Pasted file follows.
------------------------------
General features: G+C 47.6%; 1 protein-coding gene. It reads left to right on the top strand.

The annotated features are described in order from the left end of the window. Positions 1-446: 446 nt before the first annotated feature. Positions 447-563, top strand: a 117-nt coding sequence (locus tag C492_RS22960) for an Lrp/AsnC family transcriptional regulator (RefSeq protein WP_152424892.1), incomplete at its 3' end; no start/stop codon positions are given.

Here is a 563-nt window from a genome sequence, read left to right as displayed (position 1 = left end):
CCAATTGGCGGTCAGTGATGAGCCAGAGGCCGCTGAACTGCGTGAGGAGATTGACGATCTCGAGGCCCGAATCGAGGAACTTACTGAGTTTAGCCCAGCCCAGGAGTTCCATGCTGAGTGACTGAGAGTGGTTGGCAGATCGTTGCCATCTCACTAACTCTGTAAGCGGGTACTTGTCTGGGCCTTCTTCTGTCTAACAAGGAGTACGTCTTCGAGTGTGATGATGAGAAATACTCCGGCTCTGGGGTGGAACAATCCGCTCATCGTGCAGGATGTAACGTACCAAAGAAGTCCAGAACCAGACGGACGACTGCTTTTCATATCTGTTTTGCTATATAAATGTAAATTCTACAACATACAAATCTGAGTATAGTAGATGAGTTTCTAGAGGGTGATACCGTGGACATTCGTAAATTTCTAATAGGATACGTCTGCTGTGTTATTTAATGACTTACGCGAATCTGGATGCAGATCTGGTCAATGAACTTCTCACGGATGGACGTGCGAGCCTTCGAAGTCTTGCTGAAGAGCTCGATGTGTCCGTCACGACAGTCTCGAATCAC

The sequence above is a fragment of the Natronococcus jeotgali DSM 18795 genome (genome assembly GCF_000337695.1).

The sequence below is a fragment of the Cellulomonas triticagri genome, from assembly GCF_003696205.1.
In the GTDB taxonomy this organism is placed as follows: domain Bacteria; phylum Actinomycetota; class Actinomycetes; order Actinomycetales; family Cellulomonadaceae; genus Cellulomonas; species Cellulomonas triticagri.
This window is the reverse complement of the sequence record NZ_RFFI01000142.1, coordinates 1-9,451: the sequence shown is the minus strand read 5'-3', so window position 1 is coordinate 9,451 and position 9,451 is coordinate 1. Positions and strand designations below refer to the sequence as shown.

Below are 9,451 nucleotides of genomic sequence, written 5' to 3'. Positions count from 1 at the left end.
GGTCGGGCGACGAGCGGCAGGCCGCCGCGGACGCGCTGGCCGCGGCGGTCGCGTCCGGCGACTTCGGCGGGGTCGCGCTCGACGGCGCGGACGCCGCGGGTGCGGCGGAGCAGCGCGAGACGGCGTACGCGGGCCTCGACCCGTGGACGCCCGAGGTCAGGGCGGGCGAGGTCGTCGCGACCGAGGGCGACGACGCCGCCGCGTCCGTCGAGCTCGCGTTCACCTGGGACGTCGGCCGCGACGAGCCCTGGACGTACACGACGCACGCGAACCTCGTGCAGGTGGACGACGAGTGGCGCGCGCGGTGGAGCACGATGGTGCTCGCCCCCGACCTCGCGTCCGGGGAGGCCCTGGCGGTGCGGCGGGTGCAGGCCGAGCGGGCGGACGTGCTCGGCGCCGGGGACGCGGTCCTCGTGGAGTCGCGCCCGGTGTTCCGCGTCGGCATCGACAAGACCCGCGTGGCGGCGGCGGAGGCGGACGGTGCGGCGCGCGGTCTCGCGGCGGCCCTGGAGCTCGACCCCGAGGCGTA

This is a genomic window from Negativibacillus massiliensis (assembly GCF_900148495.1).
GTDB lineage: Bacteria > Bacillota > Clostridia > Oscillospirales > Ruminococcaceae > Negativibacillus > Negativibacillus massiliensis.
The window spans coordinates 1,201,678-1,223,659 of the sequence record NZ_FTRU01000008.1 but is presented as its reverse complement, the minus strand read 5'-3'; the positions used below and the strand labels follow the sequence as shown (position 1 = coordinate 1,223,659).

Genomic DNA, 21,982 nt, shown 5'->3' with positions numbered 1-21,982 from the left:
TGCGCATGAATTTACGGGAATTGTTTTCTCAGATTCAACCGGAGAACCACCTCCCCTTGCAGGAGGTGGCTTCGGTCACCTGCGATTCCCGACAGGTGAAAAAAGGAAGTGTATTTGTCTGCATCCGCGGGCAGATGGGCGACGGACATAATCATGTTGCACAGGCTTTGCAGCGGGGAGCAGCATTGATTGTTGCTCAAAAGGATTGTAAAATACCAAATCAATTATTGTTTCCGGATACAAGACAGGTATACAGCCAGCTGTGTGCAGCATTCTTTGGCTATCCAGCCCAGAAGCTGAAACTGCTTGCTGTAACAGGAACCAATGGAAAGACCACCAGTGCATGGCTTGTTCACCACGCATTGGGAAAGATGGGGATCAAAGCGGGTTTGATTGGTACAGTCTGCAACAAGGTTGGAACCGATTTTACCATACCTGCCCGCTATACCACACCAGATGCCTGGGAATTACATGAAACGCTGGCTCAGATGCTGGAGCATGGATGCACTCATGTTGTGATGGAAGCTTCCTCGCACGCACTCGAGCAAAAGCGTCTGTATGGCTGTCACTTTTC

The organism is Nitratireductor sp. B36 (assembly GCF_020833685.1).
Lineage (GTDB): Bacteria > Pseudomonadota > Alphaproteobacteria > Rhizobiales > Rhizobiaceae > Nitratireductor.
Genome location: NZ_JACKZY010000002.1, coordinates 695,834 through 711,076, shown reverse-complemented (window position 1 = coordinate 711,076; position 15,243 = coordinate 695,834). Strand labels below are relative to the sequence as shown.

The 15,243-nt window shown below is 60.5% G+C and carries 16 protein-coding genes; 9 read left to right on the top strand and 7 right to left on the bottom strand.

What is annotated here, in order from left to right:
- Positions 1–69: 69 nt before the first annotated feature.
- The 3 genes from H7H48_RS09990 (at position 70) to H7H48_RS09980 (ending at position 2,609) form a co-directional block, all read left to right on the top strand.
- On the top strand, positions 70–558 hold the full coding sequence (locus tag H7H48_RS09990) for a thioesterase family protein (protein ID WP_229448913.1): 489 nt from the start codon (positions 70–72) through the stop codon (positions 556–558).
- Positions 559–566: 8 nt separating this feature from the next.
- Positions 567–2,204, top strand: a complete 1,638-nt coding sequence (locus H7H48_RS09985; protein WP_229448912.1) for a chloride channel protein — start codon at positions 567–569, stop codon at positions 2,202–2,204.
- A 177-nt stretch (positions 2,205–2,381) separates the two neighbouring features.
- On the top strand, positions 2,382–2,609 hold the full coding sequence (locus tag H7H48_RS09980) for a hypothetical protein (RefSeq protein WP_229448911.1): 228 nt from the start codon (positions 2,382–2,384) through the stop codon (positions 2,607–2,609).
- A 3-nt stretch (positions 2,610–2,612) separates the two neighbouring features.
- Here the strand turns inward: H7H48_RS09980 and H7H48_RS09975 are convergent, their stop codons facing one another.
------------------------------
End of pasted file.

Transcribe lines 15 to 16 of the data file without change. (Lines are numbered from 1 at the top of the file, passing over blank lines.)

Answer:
TGCGCATGAATTTACGGGAATTGTTTTCTCAGATTCAACCGGAGAACCACCTCCCCTTGCAGGAGGTGGCTTCGGTCACCTGCGATTCCCGACAGGTGAAAAAAGGAAGTGTATTTGTCTGCATCCGCGGGCAGATGGGCGACGGACATAATCATGTTGCACAGGCTTTGCAGCGGGGAGCAGCATTGATTGTTGCTCAAAAGGATTGTAAAATACCAAATCAATTATTGTTTCCGGATACAAGACAGGTATACAGCCAGCTGTGTGCAGCATTCTTTGGCTATCCAGCCCAGAAGCTGAAACTGCTTGCTGTAACAGGAACCAATGGAAAGACCACCAGTGCATGGCTTGTTCACCACGCATTGGGAAAGATGGGGATCAAAGCGGGTTTGATTGGTACAGTCTGCAACAAGGTTGGAACCGATTTTACCATACCTGCCCGCTATACCACACCAGATGCCTGGGAATTACATGAAACGCTGGCTCAGATGCTGGAGCATGGATGCACTCATGTTGTGATGGAAGCTTCCTCGCACGCACTCGAGCAAAAGCGTCTGTATGGCTGTCACTTTTC

The organism is Nitratireductor sp. B36 (assembly GCF_020833685.1).